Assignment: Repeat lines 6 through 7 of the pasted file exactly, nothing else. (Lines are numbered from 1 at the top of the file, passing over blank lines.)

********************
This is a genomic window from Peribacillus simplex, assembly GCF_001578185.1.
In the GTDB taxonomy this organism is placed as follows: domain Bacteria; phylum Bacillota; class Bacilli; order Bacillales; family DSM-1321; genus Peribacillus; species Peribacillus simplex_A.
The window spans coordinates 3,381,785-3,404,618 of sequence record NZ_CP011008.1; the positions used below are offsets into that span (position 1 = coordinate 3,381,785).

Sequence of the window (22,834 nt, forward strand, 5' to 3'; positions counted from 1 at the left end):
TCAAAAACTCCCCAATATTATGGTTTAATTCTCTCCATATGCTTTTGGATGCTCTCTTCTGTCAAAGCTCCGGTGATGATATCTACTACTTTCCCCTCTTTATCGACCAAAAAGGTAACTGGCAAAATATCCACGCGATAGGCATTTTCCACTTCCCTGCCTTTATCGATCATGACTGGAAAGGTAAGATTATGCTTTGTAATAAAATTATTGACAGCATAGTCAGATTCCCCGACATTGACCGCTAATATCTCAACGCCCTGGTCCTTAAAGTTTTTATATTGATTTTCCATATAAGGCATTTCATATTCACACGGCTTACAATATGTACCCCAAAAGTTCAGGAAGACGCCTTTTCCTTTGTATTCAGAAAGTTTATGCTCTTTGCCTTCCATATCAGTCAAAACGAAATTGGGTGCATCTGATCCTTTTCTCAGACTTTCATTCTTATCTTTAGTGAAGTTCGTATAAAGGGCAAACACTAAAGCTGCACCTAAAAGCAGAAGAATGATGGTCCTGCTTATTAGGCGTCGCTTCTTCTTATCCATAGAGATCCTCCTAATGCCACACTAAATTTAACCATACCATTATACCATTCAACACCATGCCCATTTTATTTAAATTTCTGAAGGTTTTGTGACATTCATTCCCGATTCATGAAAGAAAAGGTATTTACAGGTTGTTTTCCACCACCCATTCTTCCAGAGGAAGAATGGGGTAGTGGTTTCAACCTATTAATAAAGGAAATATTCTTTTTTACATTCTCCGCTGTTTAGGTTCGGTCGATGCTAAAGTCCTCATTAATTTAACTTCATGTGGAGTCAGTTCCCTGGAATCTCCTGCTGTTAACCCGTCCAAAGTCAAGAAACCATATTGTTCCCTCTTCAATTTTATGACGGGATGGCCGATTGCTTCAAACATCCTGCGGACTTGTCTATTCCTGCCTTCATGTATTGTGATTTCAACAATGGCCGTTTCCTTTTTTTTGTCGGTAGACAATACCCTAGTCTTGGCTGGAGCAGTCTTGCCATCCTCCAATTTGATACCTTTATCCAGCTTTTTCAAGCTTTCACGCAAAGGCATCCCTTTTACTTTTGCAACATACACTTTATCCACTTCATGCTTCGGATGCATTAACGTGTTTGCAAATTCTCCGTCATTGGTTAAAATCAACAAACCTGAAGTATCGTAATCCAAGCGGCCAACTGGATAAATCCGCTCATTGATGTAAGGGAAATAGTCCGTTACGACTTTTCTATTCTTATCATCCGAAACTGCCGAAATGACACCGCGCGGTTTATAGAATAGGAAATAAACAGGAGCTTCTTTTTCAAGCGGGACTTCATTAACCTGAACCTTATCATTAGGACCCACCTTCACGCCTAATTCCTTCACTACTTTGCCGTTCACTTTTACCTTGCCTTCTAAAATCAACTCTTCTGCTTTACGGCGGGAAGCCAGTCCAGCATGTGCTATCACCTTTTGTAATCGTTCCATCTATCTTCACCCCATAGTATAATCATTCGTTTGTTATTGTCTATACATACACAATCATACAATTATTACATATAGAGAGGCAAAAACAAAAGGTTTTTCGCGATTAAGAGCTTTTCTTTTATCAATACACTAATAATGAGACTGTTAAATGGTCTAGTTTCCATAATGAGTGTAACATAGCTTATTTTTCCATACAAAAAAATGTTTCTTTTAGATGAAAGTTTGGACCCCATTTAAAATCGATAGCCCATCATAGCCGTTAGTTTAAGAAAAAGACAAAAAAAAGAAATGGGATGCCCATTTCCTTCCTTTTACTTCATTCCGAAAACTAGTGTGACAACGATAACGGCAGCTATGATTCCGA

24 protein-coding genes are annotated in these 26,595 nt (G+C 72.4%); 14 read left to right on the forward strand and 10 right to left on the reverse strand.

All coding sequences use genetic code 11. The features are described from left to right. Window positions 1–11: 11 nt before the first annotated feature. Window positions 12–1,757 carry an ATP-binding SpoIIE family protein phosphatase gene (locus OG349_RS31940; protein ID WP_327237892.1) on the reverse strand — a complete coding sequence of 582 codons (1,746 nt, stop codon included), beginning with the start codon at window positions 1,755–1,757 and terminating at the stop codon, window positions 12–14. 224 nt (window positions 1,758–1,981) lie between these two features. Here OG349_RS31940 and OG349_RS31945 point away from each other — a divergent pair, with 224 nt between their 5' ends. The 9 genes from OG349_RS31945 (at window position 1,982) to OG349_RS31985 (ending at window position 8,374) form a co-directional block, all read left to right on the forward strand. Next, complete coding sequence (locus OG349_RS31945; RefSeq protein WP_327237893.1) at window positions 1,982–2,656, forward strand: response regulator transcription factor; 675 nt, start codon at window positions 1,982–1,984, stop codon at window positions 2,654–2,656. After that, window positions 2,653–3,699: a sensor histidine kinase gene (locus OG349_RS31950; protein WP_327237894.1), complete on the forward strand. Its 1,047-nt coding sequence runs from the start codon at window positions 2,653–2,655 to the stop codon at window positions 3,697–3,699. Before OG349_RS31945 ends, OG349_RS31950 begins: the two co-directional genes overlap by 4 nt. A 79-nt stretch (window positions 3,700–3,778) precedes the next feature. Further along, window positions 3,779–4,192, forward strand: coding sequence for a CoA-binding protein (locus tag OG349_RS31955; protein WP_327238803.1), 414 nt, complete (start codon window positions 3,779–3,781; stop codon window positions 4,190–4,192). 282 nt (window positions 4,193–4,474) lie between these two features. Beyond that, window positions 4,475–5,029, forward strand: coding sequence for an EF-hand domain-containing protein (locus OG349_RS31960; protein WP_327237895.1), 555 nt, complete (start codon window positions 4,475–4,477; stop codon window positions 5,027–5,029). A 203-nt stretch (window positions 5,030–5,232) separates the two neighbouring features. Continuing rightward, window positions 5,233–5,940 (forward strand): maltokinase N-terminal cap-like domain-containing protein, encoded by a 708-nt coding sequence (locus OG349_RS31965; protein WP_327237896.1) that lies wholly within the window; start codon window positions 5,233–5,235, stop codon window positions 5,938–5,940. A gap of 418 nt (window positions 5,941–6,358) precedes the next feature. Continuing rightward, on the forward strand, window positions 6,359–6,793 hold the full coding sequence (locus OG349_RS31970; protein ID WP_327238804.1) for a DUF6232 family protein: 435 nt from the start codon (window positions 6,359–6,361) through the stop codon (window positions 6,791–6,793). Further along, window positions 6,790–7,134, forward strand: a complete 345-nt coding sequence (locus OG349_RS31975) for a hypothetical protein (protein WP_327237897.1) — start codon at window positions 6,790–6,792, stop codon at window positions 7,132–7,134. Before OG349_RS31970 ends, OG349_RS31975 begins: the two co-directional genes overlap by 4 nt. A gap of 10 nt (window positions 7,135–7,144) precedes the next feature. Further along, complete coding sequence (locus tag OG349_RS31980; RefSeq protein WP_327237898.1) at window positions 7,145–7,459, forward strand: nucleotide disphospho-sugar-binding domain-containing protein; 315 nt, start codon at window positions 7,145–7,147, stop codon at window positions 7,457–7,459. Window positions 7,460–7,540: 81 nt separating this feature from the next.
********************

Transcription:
24 protein-coding genes are annotated in these 26,595 nt (G+C 72.4%); 14 read left to right on the forward strand and 10 right to left on the reverse strand.

All coding sequences use genetic code 11. The features are described from left to right. Window positions 1–11: 11 nt before the first annotated feature. Window positions 12–1,757 carry an ATP-binding SpoIIE family protein phosphatase gene (locus OG349_RS31940; protein ID WP_327237892.1) on the reverse strand — a complete coding sequence of 582 codons (1,746 nt, stop codon included), beginning with the start codon at window positions 1,755–1,757 and terminating at the stop codon, window positions 12–14. 224 nt (window positions 1,758–1,981) lie between these two features. Here OG349_RS31940 and OG349_RS31945 point away from each other — a divergent pair, with 224 nt between their 5' ends. The 9 genes from OG349_RS31945 (at window position 1,982) to OG349_RS31985 (ending at window position 8,374) form a co-directional block, all read left to right on the forward strand. Next, complete coding sequence (locus OG349_RS31945; RefSeq protein WP_327237893.1) at window positions 1,982–2,656, forward strand: response regulator transcription factor; 675 nt, start codon at window positions 1,982–1,984, stop codon at window positions 2,654–2,656. After that, window positions 2,653–3,699: a sensor histidine kinase gene (locus OG349_RS31950; protein WP_327237894.1), complete on the forward strand. Its 1,047-nt coding sequence runs from the start codon at window positions 2,653–2,655 to the stop codon at window positions 3,697–3,699. Before OG349_RS31945 ends, OG349_RS31950 begins: the two co-directional genes overlap by 4 nt. A 79-nt stretch (window positions 3,700–3,778) precedes the next feature. Further along, window positions 3,779–4,192, forward strand: coding sequence for a CoA-binding protein (locus tag OG349_RS31955; protein WP_327238803.1), 414 nt, complete (start codon window positions 3,779–3,781; stop codon window positions 4,190–4,192). 282 nt (window positions 4,193–4,474) lie between these two features. Beyond that, window positions 4,475–5,029, forward strand: coding sequence for an EF-hand domain-containing protein (locus OG349_RS31960; protein WP_327237895.1), 555 nt, complete (start codon window positions 4,475–4,477; stop codon window positions 5,027–5,029). A 203-nt stretch (window positions 5,030–5,232) separates the two neighbouring features. Continuing rightward, window positions 5,233–5,940 (forward strand): maltokinase N-terminal cap-like domain-containing protein, encoded by a 708-nt coding sequence (locus OG349_RS31965; protein WP_327237896.1) that lies wholly within the window; start codon window positions 5,233–5,235, stop codon window positions 5,938–5,940. A gap of 418 nt (window positions 5,941–6,358) precedes the next feature. Continuing rightward, on the forward strand, window positions 6,359–6,793 hold the full coding sequence (locus OG349_RS31970; protein ID WP_327238804.1) for a DUF6232 family protein: 435 nt from the start codon (window positions 6,359–6,361) through the stop codon (window positions 6,791–6,793). Further along, window positions 6,790–7,134, forward strand: a complete 345-nt coding sequence (locus OG349_RS31975) for a hypothetical protein (protein WP_327237897.1) — start codon at window positions 6,790–6,792, stop codon at window positions 7,132–7,134. Before OG349_RS31970 ends, OG349_RS31975 begins: the two co-directional genes overlap by 4 nt. A gap of 10 nt (window positions 7,135–7,144) precedes the next feature. Further along, complete coding sequence (locus tag OG349_RS31980; RefSeq protein WP_327237898.1) at window positions 7,145–7,459, forward strand: nucleotide disphospho-sugar-binding domain-containing protein; 315 nt, start codon at window positions 7,145–7,147, stop codon at window positions 7,457–7,459. Window positions 7,460–7,540: 81 nt separating this feature from the next.